From: Ralph Stuart <rstuartcih**At_Symbol_Here**>
Subject: [DCHAS-L] Workplace Safety Communications Campaigns Should be Driven by Employer, Industry, Workflow, and Culture
Date: Tue, 27 Mar 2018 07:44:47 -0400
Reply-To: ACS Division of Chemical Health and Safety <DCHAS-L**At_Symbol_Here**PRINCETON.EDU>
Message-ID: 57853824-1AE6-4BB6-9852-93B4E5398240**At_Symbol_Here**

I suspect similar considerations apply to many different occupational safety issues...

- Ralph

NIOSH Science Blog

Workplace Safety Communications Campaigns Should be Driven by Employer, Industry, Workflow, and Culture
Posted on March 26, 2018 by Jennifer Alexander, Jules Payne, Sydney Webb, Stephanie Pratt, David Fosbroke, and Rebecca Olsavsky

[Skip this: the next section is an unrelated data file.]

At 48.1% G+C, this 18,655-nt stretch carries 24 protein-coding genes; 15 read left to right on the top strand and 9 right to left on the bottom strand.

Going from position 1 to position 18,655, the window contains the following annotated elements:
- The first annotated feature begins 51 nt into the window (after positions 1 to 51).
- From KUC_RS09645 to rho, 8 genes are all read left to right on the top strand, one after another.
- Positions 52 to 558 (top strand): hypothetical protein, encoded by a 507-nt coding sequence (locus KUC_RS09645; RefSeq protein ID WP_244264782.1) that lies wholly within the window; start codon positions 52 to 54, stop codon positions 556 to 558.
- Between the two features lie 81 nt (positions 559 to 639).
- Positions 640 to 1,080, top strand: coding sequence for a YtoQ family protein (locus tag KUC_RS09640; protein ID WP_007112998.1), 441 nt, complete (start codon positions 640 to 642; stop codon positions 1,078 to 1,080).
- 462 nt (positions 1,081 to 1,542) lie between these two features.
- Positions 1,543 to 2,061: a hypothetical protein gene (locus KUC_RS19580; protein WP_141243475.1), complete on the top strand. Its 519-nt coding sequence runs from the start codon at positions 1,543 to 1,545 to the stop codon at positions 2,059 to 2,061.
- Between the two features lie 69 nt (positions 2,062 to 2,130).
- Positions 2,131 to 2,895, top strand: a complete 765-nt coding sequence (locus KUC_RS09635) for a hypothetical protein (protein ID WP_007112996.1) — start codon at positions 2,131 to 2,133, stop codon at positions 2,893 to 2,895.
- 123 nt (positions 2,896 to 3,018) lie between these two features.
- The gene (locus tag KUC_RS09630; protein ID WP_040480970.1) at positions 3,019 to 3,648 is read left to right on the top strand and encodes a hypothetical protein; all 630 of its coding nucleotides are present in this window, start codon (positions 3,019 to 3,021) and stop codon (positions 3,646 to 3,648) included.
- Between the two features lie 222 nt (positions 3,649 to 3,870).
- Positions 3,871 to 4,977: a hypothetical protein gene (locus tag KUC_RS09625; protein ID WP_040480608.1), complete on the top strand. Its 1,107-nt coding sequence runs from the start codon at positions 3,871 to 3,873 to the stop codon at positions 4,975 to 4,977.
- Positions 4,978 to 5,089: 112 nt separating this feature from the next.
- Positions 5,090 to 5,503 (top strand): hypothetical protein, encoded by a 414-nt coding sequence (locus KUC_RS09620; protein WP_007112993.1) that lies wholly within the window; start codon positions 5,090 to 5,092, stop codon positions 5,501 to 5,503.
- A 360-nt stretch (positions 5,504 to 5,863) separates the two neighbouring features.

Employees who drive for work face significant roadway risks, and motor vehicle crashes can devastate families, communities, and organizations. Crashes are the leading cause of workplace fatalities, with 1,252 deaths of vehicle drivers and passengers on public roads in 2016. In 2013, on-the-job crashes cost employers over $25 billion and led to 155,000 lost work days. Despite the human and financial costs of crashes, only 24 percent of employers offer occupational health services as part of their wellness programs. Furthermore, the available safety training does not always improve worker health outcomes.

Safety programs developed to prevent motor vehicle crashes are unlikely to work unless they are designed with employers‰?? needs and constraints in mind. This is particularly true among smaller and midsize employers, which need additional resources and knowledge to be successful. Workplace safety experts can develop better communication campaigns for small businesses when we talk to employers and employees to better understand their needs.

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